The Limits of Independence: American Women 1760- 1800

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The second half of the 18th century saw a handful of English colonies transform themselves into a nation. This process involved not only a revolution against the British crown but also the uniting of a diverse population; in addition to the English who made up the bulk of the population, Africans and continental Europeans joined in the creation of the new republic. Although tradition dictated that the independent male citizen was the most important actor in this drama, political leaders soon learned that the ...
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Overview


The second half of the 18th century saw a handful of English colonies transform themselves into a nation. This process involved not only a revolution against the British crown but also the uniting of a diverse population; in addition to the English who made up the bulk of the population, Africans and continental Europeans joined in the creation of the new republic. Although tradition dictated that the independent male citizen was the most important actor in this drama, political leaders soon learned that the support of women was essential to the success of a republican form of government. Salmon demonstrates the new directions in women's lives, including reforms in education, that occurred during this era of experimentation. She also delineates the ways in which women's lives remained constrained by the racial and cultural assumptions of the age, for while white women's horizons expanded, Native American women and women of African descent suffered greatly.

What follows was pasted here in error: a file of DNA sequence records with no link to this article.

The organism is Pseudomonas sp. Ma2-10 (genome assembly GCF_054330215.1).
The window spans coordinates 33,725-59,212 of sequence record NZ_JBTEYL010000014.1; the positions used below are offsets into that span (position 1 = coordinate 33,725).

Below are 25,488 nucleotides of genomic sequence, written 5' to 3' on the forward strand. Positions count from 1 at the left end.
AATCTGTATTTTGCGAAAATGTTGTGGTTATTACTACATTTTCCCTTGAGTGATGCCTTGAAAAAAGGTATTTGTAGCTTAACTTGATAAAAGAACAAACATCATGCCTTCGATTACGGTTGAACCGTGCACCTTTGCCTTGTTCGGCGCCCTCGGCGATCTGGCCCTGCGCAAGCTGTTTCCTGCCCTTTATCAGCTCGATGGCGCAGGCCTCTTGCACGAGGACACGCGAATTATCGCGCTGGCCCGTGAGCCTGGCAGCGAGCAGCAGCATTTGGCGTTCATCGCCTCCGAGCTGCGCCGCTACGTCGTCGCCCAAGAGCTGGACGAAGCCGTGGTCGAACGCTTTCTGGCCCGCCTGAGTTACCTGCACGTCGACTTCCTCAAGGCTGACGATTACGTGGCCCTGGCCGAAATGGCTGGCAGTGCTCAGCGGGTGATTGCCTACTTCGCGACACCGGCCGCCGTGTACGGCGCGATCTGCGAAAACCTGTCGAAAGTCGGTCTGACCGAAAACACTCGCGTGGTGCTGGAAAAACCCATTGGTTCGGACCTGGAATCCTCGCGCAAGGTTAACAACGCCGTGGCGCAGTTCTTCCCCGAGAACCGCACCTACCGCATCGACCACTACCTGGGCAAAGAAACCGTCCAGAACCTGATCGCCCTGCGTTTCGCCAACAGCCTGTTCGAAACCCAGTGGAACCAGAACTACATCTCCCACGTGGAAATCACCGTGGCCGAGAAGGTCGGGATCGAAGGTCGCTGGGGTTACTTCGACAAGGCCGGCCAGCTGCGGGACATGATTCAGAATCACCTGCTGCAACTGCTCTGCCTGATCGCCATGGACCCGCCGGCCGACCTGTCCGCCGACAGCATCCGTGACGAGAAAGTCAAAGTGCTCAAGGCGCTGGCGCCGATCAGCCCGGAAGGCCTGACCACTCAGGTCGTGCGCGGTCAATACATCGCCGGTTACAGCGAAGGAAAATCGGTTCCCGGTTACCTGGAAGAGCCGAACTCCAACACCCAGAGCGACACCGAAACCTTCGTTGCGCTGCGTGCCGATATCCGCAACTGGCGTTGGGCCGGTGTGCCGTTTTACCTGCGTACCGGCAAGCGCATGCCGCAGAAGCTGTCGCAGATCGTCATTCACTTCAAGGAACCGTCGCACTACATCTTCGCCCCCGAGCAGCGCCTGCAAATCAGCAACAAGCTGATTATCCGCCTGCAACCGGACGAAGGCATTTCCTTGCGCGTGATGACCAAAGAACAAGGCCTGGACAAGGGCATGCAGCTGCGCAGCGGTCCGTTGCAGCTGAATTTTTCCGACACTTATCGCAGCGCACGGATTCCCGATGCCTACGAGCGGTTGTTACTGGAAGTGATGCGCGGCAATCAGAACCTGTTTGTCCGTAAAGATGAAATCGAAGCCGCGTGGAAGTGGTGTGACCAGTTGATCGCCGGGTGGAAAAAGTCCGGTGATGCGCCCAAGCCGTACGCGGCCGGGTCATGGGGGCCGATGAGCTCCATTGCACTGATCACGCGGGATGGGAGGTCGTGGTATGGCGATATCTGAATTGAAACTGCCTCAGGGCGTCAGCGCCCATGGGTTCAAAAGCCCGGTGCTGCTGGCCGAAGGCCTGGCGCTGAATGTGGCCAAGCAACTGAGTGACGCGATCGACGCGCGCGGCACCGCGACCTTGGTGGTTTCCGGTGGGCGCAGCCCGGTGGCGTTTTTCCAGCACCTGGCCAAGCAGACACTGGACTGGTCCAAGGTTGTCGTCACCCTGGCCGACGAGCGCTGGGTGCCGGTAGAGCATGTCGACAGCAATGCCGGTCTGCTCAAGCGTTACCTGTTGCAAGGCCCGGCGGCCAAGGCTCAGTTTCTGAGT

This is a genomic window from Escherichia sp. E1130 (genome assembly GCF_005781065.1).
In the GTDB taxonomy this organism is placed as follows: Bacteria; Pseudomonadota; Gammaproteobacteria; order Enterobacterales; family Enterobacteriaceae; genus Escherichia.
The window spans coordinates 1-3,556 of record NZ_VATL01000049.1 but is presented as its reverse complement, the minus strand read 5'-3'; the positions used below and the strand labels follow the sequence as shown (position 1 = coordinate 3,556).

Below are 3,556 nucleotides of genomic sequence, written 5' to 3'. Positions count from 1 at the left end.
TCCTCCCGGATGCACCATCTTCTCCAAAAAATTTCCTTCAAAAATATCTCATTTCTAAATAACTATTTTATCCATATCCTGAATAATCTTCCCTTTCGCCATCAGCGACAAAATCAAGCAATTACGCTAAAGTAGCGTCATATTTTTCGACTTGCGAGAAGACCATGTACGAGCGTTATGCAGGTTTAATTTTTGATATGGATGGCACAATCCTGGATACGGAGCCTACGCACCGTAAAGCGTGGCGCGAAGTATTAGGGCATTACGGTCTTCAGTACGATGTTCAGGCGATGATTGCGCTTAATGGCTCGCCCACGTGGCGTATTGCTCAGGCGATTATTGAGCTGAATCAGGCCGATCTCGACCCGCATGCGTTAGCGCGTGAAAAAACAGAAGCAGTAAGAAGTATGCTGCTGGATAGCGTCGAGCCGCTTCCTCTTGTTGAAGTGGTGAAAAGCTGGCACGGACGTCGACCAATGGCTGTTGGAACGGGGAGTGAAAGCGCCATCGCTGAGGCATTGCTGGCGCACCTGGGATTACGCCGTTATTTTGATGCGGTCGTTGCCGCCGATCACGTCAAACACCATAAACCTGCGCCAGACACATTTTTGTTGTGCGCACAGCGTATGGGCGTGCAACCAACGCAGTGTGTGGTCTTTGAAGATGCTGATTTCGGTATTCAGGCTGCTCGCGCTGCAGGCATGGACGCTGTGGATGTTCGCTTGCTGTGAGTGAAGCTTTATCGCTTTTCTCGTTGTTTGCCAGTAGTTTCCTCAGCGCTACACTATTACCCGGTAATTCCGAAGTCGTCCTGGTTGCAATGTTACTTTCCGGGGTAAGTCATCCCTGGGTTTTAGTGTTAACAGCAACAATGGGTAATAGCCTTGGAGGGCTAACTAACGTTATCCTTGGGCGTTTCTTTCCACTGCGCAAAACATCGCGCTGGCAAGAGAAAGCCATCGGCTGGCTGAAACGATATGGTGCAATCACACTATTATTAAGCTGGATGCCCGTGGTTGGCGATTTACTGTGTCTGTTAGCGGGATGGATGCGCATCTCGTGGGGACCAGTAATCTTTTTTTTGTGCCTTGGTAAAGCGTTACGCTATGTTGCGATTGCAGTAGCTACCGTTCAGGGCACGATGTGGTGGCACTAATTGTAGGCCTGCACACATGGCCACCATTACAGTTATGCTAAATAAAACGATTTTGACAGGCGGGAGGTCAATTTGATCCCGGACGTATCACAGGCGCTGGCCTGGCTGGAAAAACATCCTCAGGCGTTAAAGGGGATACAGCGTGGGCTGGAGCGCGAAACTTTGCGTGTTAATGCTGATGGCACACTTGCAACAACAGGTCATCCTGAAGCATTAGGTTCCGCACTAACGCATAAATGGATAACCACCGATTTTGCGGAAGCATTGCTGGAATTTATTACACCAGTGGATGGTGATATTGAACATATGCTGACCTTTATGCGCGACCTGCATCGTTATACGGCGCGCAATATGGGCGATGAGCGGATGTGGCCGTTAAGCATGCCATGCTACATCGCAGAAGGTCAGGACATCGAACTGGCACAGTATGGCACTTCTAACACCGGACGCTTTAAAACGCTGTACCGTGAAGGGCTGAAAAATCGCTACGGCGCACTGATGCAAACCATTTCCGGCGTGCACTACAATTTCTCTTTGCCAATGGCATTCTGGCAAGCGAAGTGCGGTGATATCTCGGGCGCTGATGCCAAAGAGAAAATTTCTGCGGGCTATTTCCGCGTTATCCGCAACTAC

Educator Judith Sargent Murray, poet Phillis Wheatley, writer and educator Susanna Rowson (who wrote Charlotte Temple, the first American best-seller), and other women--both well-known and unsung--fill the pages of The Limits of Independence, which looks at women's lives during the time of the American Revolution.
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Editorial Reviews

From the Publisher

"Ideal for class discussions, this volume will be useful for reports and leisure reading. It may even have the power to make history bugs of heretofore uninterested students."--School Library Journal

Children's Literature - Marilyn Courtot
Illustrated with current, often moving, photographs of working children from around the world, this nine-section book defines child and child labor, explores the whys and wheres, the kinds of work children do, children's rights, and ways children might become activists. The book discusses all kinds of child labor, from exploited rug weavers in Pakistan and Nepal, to migrant workers in the US, and "sex workers" throughout the world. Most examples are chosen from "Third World" countries; other North American examples include statements from a Canadian sex worker and a fast food worker; few US examples are given. Numerous teenagers are profiled, many in their own words giving a picture of what it is like to work under unfair, unfree, un-unionized, or other conditions. The book makes a distinction between children or teenagers working in non-exploitive conditions or within a home or neighborhood and those in virtual bondage to their crafts. Numerous charts present statistics in clear graphics. The ending chapters lay out the dangerous working conditions of various types of work and the possible effects on children, children's rights, and some things being done to call attention to child labor abuses. Well-intentioned, this treatment of a troubling topic may not find an easy place in the curriculum. Middle school and highschool libraries with a demand for international studies books,however, will find this a useful treatment of a global problem. Index, related readings, and a glossary are included. l997. Groundwood, Ages 12-up, $16.95. Reviewer: Susan Hepler
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Product Details

Meet the Author

Marylynn Salmon is the author of Women and the Law of Property in Early America and co-author of Inheritance in America: From Colonial Times to the Present. Dr. Salmon is a research associate in the history department at Smith College.

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